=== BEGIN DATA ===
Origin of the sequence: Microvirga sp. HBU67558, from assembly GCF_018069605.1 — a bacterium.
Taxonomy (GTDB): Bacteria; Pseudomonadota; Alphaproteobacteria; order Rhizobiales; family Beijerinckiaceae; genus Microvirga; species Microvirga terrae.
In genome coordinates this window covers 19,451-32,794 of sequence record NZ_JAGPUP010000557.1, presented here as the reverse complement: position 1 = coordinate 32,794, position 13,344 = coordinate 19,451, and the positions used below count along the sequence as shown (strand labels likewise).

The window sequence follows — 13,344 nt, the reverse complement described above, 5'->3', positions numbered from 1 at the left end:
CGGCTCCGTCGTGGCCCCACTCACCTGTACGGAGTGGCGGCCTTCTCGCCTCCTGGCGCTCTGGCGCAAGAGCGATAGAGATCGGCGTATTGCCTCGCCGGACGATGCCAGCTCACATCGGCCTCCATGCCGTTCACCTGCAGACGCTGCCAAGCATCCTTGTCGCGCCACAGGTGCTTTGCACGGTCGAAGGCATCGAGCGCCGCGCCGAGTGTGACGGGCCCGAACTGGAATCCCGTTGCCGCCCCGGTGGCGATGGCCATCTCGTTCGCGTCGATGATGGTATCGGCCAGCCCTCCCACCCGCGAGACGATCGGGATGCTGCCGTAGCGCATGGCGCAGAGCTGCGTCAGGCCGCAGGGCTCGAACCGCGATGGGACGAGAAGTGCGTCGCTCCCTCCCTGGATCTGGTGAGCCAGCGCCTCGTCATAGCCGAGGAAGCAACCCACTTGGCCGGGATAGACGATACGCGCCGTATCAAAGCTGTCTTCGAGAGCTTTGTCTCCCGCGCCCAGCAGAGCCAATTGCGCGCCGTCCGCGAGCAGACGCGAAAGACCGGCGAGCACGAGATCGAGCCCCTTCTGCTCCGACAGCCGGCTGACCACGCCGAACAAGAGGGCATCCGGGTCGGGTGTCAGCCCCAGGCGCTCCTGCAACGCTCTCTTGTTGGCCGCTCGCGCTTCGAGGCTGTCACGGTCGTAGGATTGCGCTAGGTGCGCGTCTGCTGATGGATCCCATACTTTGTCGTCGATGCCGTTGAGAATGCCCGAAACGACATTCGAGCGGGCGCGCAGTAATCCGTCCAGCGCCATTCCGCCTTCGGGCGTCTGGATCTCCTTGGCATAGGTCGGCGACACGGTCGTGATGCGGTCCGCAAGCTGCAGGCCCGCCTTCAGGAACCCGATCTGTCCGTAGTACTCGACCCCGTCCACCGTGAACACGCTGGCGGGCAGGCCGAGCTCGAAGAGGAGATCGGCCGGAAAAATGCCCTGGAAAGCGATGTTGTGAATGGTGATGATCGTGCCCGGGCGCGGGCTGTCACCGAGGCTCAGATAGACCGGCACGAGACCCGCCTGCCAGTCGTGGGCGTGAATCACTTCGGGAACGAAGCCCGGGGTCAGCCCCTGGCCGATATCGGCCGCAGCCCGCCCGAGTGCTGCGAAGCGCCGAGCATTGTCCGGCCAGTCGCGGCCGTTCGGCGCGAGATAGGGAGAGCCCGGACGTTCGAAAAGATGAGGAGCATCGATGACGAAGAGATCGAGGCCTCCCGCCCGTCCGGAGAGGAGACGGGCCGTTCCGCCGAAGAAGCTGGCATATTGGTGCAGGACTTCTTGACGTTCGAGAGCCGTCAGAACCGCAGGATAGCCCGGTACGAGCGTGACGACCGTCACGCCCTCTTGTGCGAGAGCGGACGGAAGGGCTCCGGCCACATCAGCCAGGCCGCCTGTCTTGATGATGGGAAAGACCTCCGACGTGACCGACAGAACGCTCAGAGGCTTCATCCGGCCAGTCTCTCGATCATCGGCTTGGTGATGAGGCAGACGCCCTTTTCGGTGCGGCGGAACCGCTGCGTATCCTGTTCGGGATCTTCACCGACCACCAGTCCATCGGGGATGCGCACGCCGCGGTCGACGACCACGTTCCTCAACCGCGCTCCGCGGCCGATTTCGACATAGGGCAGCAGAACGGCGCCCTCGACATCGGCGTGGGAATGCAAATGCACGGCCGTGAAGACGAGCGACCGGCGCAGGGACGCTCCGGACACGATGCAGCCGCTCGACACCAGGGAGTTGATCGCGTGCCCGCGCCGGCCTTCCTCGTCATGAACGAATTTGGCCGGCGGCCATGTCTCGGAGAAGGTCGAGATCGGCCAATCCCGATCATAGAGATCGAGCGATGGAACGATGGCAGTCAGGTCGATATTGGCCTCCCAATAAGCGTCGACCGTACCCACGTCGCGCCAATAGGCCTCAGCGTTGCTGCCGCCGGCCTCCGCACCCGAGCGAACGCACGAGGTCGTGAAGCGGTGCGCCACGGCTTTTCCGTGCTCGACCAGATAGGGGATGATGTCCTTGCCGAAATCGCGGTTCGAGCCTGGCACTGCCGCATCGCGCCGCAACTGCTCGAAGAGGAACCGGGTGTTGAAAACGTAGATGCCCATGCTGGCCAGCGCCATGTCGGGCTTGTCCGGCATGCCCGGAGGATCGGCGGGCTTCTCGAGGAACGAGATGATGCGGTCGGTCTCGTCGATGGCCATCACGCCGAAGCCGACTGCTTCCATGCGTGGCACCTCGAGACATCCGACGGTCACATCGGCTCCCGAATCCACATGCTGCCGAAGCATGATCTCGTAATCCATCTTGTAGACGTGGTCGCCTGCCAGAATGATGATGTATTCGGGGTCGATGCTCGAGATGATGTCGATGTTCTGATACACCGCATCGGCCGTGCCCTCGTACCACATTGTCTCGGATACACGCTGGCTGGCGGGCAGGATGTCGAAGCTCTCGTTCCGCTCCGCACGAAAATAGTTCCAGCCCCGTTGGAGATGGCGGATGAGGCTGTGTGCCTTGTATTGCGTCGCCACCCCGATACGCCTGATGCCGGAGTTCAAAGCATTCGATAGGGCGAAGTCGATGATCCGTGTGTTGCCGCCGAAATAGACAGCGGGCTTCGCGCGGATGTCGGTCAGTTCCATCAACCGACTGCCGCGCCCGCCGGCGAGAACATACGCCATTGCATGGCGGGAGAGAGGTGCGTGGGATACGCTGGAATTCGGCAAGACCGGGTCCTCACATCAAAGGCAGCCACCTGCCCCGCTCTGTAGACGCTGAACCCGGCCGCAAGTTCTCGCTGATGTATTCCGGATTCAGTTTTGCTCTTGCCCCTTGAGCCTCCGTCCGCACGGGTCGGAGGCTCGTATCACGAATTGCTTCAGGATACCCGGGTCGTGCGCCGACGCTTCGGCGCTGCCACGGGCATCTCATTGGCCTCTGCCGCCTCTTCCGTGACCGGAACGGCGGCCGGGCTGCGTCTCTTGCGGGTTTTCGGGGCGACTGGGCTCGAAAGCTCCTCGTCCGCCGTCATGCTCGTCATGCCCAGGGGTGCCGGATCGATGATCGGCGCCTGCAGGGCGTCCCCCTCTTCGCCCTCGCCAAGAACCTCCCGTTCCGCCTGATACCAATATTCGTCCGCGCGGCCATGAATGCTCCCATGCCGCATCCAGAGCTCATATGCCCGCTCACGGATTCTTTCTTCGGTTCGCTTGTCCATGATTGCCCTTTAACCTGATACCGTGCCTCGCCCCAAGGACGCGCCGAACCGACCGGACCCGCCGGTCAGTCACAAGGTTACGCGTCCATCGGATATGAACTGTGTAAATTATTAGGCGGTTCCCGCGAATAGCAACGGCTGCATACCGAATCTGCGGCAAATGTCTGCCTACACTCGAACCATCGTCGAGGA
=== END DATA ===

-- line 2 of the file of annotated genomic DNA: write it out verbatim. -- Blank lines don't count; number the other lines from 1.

Taxonomy (GTDB): Bacteria; Pseudomonadota; Alphaproteobacteria; order Rhizobiales; family Beijerinckiaceae; genus Microvirga; species Microvirga terrae.